Clarithromycin is an inhibitor of the
cytochrome P450 enzyme CYP3A4, carbamazepine and simvastatin are both
substrates of this enzyme (Baxter and Stockley, 2017). Clarithromycin slows
down the metabolism of carbamazepine and causes it to accumulate in the body; toxicity
can develop within 1-5 days (Baxter and Stockley, 2017). Clarithromycin also
causes marketed increase in the concentration of simvastatin which can
lead to muscle and liver
toxicity (Baxter and Stockley, 2017).

 

Tagline
(2000) describes P-glycoprotein as a plasma membrane protein which acts as a trans-membrane pump to remove drugs
from the cell membrane and cytoplasm. P glycoprotein is inhibited by clarithromycin and the active metabolite of dabigatran is a
substrate of P-glycoprotein so this interaction can result in increased dabigatran plasma concentrations (Baxter
and Stockley, 2017). However, however this
interaction is not deemed to be clinically significant (Baxter and
Stockley, 2017).

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Clarithromycin interacts with grapefruit
juice, however this interaction is not harmful as grapefruit juice delays the
absorption of clarithromycin, leaving its bioavailability unaffected (Baxter and Stockley, 2017).Grapefruit inhibits the activity of CYP3A4
which metabolises simvastatin and carbamazepine. Simultaneous grapefruit
consumption with simvastatin can lead to muscle and liver toxicity and concurrent
use with carbamazepine can lead to carbamazepine toxicity (Baxter and Stockley,
2017). As well as being a substrate of CYP3A4, carbamazepine is also a potent inducer of
this enzyme so simvastatin metabolism may be increased and the dose may need to
be subsequently increased (Baxter and Stockley, 2017). As grapefruit inhibits
metabolism of simvastatin and carbamazepine induces the metabolism of
simvastatin, there is a possibility that these interactions cancel each other
out but we cannot be sure of this. Carbamazepine is a p-glycoprotein inducer, dabigatran
is a substrate of p-glycoprotein so the concurrent use of these drugs may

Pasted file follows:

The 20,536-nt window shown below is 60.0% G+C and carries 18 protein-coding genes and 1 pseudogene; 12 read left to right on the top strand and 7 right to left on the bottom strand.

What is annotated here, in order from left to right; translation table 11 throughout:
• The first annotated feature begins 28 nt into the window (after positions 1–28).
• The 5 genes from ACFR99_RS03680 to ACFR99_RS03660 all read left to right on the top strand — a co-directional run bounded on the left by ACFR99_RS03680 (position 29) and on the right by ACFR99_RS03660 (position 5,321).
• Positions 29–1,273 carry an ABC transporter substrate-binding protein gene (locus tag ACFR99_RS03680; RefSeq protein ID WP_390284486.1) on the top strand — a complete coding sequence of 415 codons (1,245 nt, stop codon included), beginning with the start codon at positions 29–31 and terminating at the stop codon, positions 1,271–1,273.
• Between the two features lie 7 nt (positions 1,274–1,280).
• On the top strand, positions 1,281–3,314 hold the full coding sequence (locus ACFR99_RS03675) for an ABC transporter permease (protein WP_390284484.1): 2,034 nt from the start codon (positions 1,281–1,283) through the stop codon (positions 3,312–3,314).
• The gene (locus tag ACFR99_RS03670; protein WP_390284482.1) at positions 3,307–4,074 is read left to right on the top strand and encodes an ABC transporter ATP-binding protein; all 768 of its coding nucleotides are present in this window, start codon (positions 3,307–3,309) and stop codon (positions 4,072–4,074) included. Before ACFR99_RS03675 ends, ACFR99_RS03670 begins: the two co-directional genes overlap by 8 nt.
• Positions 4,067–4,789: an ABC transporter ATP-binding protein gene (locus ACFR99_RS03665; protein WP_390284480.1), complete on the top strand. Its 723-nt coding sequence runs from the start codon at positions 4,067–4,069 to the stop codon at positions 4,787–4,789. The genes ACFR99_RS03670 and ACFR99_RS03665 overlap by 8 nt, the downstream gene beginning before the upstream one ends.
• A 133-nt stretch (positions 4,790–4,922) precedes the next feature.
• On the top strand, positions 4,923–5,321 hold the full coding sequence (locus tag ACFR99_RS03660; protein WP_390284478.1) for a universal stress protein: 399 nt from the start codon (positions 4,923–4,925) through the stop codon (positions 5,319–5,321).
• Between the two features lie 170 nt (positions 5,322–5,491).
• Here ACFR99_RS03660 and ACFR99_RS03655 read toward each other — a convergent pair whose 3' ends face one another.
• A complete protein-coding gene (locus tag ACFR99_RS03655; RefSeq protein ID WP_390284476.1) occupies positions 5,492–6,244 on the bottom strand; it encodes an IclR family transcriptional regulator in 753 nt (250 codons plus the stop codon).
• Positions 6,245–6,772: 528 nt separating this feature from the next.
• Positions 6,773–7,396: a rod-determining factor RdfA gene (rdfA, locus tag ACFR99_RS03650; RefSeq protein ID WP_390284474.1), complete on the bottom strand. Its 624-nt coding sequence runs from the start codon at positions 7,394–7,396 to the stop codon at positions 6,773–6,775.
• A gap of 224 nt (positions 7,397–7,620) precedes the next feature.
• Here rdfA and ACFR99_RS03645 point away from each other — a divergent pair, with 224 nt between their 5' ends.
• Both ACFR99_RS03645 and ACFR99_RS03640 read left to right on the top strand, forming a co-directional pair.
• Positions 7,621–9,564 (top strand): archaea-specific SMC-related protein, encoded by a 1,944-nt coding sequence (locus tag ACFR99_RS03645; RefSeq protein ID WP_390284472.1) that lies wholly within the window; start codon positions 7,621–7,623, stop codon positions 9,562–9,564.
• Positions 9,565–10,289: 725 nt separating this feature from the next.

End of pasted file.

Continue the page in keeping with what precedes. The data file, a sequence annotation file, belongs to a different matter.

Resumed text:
result in sub-therapeutic doses of dabigatran (Baxter and Stockley, 2017).Enoxaparin is a Low Molecular Weight Heparin
(LMWH) so its concomitant use with dabigatran is not appropriate for Mr AB as
both
medicines are anticoagulants so concomitant use will increase the risk of
bleeding (European Medicines
Agency (EMEA), 2008).

 Clarithromycin and carbamazepine interaction

Clarithromycin should be stopped because it has multiple
drug-drug interactions with Mr AB’s current treatment regimen (Baxter and
Stockley, 2017). Clarithromycin can be switched to doxycycline because it is
not a penicillin antibiotic, it doesn’t react with the rest of the medication
and it is effective in the treatment of pneumonia and other respiratory tract
infections (Baxter and Stockley, 2017; Medicines.org.uk, 2013).

 

Clarithromycin and simvastatin interaction

If the doctor changes clarithromycin to doxycycline, Mr
AB can have simvastatin (Baxter and Stockley, 2017).

 

Clarithromycin and dabigatran interaction

The interaction between clarithromycin and dabigatran is
not clinically significant and dabigatran doesn’t require any dose adjustment because
it’s in vivo use has a relatively wide safety window between antithrombotic
efficacy and side effects such as bleeding (Baxter and Stockley, 2017; EMEA,
2008).

 

Clarithromycin and
grapefruit interaction

This is not a harmful interaction, so no
action needs to be taken (Baxter and Stockley, 2017).

 

Carbamazepine & simvastatin and grapefruit

The doctor and Mr AB should both be advised
that is best for Mr AB to avoid grapefruit juice because it has clinically
significant interactions with carbamazepine and simvastatin, which can lead to
harm (Baxter and Stockley, 2017).

 

Carbamazepine and simvastatin

As carbamazepine is an inducer of simvastatin, the doctor
may need to increase the dose of simvastatin if Mr AB’s non-HDL cholesterol hasn’t fallen by 40% in 3
months (Baxter and
Stockley, 2017; NICE,
2014a).